Teflon. Velcro. Memory Foam. LEDs. All technologies that became consumer hits with a helping hand from NASA.
Now IBM, which has a long history with the space program, is exploring whether a digital assistant undergoing testing on the International Space Station could join the pantheon of products whose commercial adoption on Earth was boosted by its use in the Heavens.
“We have been looking at it from an aging perspective and how do we allow individuals to stay in their own homes for longer and help family and friends to keep an eye on them,” says Heather Fraser of the digital assistant. Fraser is the global life sciences and healthcare lead at IBM’s Institute of Business Value, Big Blue’s internal think tank.
She says the current coronavirus pandemic, in which many people are rightfully afraid to physically visit elderly relatives for fear of potentially infecting them, has brought new urgency to the quest for technology that can help older people to live safely on their own—and which can potentially help relatives monitor their condition remotely.
A few weeks ago, astronauts aboard the ISS began testing a self-propelled robot, called CIMON-2, that hovers in the station’s microgravity and can serve as an assistant onboard the craft. The name is an acronym for Crew Interactive Mobile Companion. This version, which arrived aboard a Space X-launched Dragon 2 cargo capsule launched in December, replaces the original CIMON which went into orbit in 2018.
Right now the astronauts are just checking to make sure the robot can understand their voice commands and follow simple instructions.
But astronauts may soon use CIMON-2, or its successor, for real work: doing useful things like reading them passages from spacecraft manuals or checklists, so the astronauts can keep both hands free, and performing the vital, but often annoying, job of shooting video documentation of everything the astronauts do. Eventually, the robot may be equipped with grasping arms and tools that will enable it to complete some tasks on its own in response to the astronaut’s instructions.
The robot’s hardware is built by Airbus, but its brains run on IBM’s Watson A.I. platform. It uses several different Watson artificial intelligence modules to understand the astronaut’s instructions, to look up information for them, and, critically, to assess their emotional state: Are they calm or joking or frustrated? It does this through linguistic analysis of what the astronauts say—it does not take into account their tone of voice or body language.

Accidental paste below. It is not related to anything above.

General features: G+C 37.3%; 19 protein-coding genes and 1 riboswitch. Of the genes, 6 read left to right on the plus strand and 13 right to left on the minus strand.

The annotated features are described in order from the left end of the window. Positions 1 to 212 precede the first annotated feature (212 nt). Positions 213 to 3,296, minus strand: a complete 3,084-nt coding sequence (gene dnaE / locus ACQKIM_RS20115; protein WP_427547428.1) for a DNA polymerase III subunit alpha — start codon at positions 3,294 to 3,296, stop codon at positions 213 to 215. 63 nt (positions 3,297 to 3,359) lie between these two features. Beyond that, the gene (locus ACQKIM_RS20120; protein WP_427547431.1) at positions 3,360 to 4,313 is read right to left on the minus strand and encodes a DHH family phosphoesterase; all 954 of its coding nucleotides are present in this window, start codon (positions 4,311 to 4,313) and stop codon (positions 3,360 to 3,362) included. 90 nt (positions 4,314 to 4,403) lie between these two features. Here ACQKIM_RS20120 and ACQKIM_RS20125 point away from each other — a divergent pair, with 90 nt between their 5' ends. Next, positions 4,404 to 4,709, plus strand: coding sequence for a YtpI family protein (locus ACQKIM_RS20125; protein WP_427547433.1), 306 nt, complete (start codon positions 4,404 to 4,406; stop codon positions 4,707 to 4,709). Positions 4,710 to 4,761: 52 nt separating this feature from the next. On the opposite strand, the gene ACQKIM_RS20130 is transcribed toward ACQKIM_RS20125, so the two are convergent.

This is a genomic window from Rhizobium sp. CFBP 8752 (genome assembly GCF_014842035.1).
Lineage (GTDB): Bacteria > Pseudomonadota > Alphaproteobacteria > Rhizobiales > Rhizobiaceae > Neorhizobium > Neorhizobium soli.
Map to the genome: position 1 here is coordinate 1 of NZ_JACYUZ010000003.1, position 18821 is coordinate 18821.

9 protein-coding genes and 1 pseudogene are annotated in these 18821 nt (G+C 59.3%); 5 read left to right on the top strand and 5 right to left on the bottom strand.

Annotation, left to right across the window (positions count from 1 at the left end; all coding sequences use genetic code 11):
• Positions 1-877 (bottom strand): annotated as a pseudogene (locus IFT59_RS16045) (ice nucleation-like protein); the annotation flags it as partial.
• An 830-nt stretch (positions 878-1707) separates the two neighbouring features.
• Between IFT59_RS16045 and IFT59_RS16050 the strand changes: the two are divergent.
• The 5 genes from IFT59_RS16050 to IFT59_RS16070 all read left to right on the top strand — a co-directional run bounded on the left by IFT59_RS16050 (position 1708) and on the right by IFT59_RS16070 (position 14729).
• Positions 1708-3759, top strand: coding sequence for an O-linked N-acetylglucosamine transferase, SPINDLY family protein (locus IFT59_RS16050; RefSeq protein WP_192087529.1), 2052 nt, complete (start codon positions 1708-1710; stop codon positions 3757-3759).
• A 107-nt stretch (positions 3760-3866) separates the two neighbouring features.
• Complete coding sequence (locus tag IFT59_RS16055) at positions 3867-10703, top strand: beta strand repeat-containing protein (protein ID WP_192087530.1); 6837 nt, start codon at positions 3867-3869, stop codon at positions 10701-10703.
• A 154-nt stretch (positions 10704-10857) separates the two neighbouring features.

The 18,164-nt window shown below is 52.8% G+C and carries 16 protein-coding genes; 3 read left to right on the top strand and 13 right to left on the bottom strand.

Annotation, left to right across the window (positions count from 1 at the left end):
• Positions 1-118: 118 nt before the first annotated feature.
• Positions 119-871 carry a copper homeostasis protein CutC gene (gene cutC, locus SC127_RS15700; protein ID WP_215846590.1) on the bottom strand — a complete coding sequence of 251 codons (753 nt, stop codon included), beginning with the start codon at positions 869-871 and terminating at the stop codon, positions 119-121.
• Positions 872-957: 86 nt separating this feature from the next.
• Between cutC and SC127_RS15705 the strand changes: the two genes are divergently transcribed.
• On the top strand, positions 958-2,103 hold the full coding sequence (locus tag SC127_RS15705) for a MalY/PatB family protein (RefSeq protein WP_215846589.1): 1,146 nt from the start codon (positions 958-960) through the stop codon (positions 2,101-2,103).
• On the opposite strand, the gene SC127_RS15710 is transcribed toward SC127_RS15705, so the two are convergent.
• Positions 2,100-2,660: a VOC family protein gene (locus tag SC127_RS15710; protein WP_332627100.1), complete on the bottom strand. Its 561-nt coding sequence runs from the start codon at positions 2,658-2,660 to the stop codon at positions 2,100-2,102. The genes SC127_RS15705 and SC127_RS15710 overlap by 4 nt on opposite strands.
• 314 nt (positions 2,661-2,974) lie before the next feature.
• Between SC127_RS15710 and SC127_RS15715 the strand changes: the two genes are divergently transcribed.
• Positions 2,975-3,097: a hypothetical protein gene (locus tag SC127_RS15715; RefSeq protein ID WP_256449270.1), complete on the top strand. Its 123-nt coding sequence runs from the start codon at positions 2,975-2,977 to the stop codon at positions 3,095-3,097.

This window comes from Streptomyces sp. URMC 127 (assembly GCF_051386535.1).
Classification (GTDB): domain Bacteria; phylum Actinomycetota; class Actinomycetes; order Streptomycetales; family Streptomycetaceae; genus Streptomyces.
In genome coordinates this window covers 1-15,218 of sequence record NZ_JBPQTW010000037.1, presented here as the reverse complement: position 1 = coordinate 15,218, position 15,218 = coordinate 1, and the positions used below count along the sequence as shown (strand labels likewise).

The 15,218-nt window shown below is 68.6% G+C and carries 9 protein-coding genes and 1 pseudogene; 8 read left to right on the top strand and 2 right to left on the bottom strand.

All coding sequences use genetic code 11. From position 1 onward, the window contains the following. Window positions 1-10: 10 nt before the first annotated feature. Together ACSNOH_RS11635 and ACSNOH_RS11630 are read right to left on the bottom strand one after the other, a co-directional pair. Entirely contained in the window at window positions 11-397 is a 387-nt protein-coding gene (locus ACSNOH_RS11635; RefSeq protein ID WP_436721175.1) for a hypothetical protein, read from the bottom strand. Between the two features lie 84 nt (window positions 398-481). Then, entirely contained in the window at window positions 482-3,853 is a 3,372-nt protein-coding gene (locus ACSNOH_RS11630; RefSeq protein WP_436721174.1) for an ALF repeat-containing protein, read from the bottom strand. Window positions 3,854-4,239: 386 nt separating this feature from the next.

IBM is among dozens of technology companies pushing the boundaries of natural language processing, a type of artificial intelligence that can analyze and manipulate language. A key strand of this research deals with identifying the sentiments being expressed.
This emotional monitoring is part of a research project that Judith-Irina Buchheim, an anesthesiologist and medical researcher at the University of Munich, is running back on Earth with funding from the German Space Agency, DLR, and help from the astronauts onboard the Space Station. She’s interested in the connection between stress and the immune system and the ways in which the digital assistant may be able to reduce pressure on the astronauts.
Astronauts are trained for both the physical and mental rigors of space but that doesn’t mean they aren’t impacted by the harsh conditions, she says. They have to deal with long-periods of confinement with the same small group of people and have busy work schedules. They operate in an environment where mistakes can be costly or even deadly. So it’s not surprising that they can at times become annoyed with their crewmates, anxious, agitated, or frustrated.
These conditions can be exacerbated by the space capsule’s microgravity and by the way the space station’s orbit around the Earth wreaks havoc with the astronaut’s circadian rhythms (the astronauts will experience 15 to 16 sunrises and sunset each day). Combined with relatively high levels of background noise on the space station, this can lead to astronauts having difficulty sleeping, she says. Poor sleep, in turn, can also degrade immune response.